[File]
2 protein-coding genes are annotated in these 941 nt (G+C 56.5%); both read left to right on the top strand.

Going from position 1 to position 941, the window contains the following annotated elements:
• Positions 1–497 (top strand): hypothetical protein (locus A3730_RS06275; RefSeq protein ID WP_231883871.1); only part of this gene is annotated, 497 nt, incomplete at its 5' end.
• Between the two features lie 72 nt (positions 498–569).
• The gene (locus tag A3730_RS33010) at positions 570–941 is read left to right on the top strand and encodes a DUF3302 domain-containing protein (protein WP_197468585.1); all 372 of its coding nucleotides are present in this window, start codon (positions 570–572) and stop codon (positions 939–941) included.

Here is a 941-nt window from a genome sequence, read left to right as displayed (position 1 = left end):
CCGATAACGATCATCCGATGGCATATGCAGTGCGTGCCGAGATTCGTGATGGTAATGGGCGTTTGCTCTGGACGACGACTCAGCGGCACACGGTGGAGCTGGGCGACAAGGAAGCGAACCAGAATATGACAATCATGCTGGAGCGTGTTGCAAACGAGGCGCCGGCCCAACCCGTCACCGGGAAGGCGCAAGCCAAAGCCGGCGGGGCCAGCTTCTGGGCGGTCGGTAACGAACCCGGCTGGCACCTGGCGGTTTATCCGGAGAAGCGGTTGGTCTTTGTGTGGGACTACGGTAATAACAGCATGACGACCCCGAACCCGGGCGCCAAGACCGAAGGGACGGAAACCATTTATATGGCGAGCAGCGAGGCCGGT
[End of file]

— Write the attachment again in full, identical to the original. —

2 protein-coding genes are annotated in these 941 nt (G+C 56.5%); both read left to right on the top strand.

Going from position 1 to position 941, the window contains the following annotated elements:
• Positions 1–497 (top strand): hypothetical protein (locus A3730_RS06275; RefSeq protein ID WP_231883871.1); only part of this gene is annotated, 497 nt, incomplete at its 5' end.
• Between the two features lie 72 nt (positions 498–569).
• The gene (locus tag A3730_RS33010) at positions 570–941 is read left to right on the top strand and encodes a DUF3302 domain-containing protein (protein WP_197468585.1); all 372 of its coding nucleotides are present in this window, start codon (positions 570–572) and stop codon (positions 939–941) included.

Here is a 941-nt window from a genome sequence, read left to right as displayed (position 1 = left end):
CCGATAACGATCATCCGATGGCATATGCAGTGCGTGCCGAGATTCGTGATGGTAATGGGCGTTTGCTCTGGACGACGACTCAGCGGCACACGGTGGAGCTGGGCGACAAGGAAGCGAACCAGAATATGACAATCATGCTGGAGCGTGTTGCAAACGAGGCGCCGGCCCAACCCGTCACCGGGAAGGCGCAAGCCAAAGCCGGCGGGGCCAGCTTCTGGGCGGTCGGTAACGAACCCGGCTGGCACCTGGCGGTTTATCCGGAGAAGCGGTTGGTCTTTGTGTGGGACTACGGTAATAACAGCATGACGACCCCGAACCCGGGCGCCAAGACCGAAGGGACGGAAACCATTTATATGGCGAGCAGCGAGGCCGGT